Insights into the Role of Polymer-Surfactant Complexes in Drug Solubilisation/Stabilisation During Drug Release from Solid Dispersions

Research output: Contribution to journalArticleScientificpeer-review

Researchers

  • Sheng Qi
  • Steve Roser
  • Karen J. Edler
  • Claudia Pigliacelli

  • Madeleine Rogerson
  • Ilse Weuts
  • Frederic Van Dycke
  • Sigrid Stokbroekx

Research units

  • University of East Anglia
  • University of Bath
  • Johnson and Johnson Pharmaceutical Research and Development
  • SEPS Pharma

Abstract

To evaluate the role of polymer-surfactant interactions in drug solubilisation/stabilisation during the dissolution of spray-dried solid dispersions and their potential impact on in vivo drug solubilisation and absorption.

Dissolution/precipitation tests were performed on spray-dried HPMC-Etravirine solid dispersions to demonstrate the impact of different surfactants on the in vitro performance of the solid dispersions. Interactions between HPMC and bio-relevant and model anionic surfactants (bile salts and SDS respectively) were further characterised using surface tension measurements, fluorescence spectroscopy, DLS and SANS.

Fast and complete dissolution was observed in media containing anionic surfactants with no drug recrystallisation within 4 h. The CMCs of bile salts and SDS were dramatically reduced to lower CACs in the presence of HPMC and Etravirine. The maximum increases of the apparent solubility of Etravirine were with the presence of HPMC and SDS/bile salts. The SANS and DLS results indicated the formation of HPMC-SDS/bile salts complexes which encapsulated/solubilised the drug.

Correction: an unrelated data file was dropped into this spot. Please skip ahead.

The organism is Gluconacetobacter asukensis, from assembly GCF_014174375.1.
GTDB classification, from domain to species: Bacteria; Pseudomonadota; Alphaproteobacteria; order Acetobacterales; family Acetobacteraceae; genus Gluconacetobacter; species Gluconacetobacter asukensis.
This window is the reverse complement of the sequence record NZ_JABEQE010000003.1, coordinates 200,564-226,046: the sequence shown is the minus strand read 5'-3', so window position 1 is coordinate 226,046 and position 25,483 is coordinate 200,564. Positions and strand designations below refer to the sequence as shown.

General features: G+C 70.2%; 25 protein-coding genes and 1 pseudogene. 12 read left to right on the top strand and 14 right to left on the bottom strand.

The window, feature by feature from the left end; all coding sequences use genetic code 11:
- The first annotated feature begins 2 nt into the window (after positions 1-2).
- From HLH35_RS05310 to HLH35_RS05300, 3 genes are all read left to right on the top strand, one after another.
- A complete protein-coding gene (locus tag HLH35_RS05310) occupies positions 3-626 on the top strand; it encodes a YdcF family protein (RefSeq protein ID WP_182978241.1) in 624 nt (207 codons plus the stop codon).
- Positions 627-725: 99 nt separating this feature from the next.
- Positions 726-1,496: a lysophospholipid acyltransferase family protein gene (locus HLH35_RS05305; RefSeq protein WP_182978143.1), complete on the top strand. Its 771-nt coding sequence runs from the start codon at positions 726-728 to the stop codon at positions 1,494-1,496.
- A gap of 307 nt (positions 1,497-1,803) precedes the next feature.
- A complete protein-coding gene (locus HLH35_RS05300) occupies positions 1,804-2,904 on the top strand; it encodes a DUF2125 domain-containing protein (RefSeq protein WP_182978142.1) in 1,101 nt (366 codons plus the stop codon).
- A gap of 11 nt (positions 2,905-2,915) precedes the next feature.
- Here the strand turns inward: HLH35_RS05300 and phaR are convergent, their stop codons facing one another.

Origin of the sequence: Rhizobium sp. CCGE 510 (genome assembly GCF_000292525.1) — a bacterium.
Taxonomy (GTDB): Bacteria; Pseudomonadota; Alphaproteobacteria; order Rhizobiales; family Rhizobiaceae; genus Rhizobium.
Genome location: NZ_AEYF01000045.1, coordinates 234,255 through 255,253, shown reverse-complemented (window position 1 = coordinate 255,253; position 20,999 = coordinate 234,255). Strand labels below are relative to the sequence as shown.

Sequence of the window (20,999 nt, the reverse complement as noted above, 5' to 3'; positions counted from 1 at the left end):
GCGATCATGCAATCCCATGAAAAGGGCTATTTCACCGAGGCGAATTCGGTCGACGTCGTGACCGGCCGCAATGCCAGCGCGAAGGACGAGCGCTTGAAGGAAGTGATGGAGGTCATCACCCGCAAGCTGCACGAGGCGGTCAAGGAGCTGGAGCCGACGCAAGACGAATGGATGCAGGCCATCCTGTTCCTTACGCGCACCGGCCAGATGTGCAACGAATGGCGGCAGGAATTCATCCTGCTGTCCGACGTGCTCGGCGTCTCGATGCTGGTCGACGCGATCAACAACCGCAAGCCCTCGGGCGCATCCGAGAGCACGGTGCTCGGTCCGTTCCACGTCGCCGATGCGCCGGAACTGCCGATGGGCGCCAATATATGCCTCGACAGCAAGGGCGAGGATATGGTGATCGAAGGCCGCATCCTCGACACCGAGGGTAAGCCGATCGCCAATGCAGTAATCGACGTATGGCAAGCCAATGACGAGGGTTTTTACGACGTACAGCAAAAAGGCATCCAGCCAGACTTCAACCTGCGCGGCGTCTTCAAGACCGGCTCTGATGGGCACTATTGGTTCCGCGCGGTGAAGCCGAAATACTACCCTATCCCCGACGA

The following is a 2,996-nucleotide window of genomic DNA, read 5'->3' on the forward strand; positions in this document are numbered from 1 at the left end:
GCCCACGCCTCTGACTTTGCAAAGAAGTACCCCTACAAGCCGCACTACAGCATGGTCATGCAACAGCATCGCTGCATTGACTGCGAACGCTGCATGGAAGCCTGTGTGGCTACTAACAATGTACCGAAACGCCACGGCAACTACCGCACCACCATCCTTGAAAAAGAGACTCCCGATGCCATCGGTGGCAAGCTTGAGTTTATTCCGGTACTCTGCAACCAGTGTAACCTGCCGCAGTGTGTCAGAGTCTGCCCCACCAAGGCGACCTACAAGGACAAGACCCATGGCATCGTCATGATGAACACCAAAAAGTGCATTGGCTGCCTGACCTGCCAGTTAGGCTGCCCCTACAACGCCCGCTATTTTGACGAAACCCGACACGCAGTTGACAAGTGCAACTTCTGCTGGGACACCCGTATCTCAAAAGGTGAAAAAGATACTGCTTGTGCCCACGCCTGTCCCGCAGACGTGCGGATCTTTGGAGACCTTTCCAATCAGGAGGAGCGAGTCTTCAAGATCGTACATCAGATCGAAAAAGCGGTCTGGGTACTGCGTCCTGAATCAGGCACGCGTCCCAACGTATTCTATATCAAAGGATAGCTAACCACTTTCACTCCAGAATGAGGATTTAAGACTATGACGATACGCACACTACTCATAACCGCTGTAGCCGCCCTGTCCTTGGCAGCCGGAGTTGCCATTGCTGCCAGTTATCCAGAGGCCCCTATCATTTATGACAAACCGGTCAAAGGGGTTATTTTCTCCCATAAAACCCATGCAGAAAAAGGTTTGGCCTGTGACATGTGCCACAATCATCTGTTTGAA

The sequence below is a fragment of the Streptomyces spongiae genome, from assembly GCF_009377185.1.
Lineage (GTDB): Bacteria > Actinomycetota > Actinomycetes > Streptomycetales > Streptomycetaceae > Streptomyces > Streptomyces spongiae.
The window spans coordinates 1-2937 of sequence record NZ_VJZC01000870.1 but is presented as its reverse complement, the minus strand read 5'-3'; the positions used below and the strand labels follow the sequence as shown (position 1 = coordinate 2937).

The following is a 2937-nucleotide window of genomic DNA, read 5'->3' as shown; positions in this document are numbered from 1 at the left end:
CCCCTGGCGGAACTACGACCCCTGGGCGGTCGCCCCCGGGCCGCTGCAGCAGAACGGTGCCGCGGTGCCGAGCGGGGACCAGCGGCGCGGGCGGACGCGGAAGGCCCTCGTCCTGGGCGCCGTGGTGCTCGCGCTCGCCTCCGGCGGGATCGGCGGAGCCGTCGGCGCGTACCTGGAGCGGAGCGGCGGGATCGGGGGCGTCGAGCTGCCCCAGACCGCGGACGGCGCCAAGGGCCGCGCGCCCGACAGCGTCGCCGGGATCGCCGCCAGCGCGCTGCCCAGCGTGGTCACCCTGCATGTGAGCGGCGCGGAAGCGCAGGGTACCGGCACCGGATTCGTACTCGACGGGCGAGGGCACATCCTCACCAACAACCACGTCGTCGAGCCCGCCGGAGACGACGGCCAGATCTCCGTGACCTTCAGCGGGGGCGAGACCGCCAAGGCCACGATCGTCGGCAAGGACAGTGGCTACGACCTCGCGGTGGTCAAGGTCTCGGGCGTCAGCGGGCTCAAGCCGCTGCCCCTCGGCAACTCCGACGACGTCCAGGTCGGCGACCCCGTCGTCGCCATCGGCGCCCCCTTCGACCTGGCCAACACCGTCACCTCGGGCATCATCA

This study has demonstrated the impact HPMC-anionic surfactant interactions have during the dissolution of non-ionic hydrophilic polymer based solid dispersions and has highlighted the potential relevance of this to a fuller understanding of drug solubilisation/stabilisation in vivo.

Details

Original languageEnglish
Pages (from-to)290-302
Number of pages13
JournalPharmaceutical Research
Volume30
Issue number1
Publication statusPublished - Jan 2013
MoE publication typeA1 Journal article-refereed

    Research areas

  • bile salts, polymer-surfactant interaction, poorly water-soluble drugs, solid dispersions, solubilisation, SODIUM DODECYL-SULFATE, NONIONIC CELLULOSE DERIVATIVES, CHARACTERIZATION PRINCIPLES, SUPERSATURATED SOLUTIONS, ETHER C12EO6, HUMAN SKIN, IN-VITRO, POLY(VINYLPYRROLIDONE), MICROCALORIMETRY, BIOAVAILABILITY

ID: 13869856